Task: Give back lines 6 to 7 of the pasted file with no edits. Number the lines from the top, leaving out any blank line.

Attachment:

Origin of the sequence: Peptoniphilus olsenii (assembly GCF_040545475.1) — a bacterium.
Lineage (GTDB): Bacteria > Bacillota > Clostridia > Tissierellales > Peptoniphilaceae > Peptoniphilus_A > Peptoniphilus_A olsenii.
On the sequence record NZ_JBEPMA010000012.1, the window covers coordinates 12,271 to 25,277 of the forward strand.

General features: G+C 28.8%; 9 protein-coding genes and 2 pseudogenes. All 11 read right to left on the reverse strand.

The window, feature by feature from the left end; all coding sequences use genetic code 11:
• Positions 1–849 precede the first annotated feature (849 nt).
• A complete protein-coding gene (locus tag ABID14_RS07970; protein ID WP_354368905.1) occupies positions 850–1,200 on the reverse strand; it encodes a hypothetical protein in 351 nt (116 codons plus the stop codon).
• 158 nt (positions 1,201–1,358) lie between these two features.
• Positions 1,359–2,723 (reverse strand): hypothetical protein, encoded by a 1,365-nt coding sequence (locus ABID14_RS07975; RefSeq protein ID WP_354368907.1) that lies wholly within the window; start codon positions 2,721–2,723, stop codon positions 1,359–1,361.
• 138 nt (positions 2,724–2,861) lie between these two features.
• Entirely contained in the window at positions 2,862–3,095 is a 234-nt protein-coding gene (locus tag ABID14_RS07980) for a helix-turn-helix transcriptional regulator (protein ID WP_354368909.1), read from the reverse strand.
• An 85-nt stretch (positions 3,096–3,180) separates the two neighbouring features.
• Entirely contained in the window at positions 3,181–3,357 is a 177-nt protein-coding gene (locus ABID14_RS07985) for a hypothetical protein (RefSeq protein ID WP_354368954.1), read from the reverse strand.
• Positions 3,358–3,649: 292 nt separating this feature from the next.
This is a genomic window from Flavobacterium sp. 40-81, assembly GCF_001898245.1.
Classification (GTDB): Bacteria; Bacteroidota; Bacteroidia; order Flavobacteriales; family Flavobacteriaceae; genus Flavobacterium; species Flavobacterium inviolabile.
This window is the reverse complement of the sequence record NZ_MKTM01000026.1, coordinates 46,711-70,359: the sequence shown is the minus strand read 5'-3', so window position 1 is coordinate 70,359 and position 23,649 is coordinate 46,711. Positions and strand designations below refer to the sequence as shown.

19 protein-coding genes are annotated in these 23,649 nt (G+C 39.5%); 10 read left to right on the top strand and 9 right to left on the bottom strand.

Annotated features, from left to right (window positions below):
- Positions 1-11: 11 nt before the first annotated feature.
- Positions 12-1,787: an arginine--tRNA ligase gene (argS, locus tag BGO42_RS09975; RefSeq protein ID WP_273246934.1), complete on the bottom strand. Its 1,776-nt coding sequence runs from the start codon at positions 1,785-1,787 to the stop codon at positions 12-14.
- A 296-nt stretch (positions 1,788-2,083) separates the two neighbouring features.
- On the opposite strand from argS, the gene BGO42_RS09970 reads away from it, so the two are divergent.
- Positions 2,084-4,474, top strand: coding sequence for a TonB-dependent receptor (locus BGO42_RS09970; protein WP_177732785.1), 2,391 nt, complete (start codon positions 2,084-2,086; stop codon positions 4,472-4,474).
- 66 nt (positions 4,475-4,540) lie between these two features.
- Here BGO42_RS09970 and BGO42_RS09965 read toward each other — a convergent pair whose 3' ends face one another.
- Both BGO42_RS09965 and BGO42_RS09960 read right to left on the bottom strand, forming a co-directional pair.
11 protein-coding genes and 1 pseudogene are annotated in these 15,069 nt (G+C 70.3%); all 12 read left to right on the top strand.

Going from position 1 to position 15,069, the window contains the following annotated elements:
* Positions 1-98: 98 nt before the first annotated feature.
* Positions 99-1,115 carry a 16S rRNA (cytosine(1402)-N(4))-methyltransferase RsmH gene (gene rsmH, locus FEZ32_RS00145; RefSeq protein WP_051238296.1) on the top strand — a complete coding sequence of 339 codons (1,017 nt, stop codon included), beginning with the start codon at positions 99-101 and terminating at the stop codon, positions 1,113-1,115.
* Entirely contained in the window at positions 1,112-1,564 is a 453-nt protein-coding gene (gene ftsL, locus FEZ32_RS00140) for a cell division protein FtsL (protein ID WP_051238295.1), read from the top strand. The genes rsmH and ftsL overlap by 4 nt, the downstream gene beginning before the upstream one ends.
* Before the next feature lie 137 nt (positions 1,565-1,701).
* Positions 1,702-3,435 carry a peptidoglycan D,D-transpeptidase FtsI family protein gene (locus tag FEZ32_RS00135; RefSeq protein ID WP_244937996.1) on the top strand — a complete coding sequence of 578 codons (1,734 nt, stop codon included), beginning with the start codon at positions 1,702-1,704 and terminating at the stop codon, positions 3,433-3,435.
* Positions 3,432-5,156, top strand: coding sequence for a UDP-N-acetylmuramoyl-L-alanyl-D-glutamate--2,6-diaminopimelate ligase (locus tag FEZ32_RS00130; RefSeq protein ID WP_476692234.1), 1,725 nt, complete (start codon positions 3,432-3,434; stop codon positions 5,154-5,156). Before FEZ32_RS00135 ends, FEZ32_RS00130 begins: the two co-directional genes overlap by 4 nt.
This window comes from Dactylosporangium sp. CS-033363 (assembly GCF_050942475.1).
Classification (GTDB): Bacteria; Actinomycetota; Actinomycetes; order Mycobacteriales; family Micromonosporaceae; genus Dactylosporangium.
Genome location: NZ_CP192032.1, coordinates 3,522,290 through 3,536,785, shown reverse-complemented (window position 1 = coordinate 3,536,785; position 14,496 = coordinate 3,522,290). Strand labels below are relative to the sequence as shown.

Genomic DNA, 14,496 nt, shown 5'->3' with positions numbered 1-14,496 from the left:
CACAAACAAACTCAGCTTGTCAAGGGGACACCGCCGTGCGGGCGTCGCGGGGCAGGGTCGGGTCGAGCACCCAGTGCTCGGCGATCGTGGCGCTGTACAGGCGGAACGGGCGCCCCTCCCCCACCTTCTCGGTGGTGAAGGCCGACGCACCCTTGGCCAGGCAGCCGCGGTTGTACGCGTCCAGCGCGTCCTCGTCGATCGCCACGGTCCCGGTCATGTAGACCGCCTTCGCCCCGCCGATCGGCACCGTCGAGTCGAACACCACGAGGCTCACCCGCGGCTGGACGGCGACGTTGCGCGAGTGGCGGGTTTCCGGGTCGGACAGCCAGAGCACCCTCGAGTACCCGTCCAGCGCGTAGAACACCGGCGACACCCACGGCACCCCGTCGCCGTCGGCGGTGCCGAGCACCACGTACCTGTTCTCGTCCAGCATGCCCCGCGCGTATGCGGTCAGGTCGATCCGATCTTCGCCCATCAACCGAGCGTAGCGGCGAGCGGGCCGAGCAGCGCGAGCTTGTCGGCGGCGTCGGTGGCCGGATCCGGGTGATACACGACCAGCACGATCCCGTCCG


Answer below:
• Positions 1–849 precede the first annotated feature (849 nt).
• A complete protein-coding gene (locus tag ABID14_RS07970; protein ID WP_354368905.1) occupies positions 850–1,200 on the reverse strand; it encodes a hypothetical protein in 351 nt (116 codons plus the stop codon).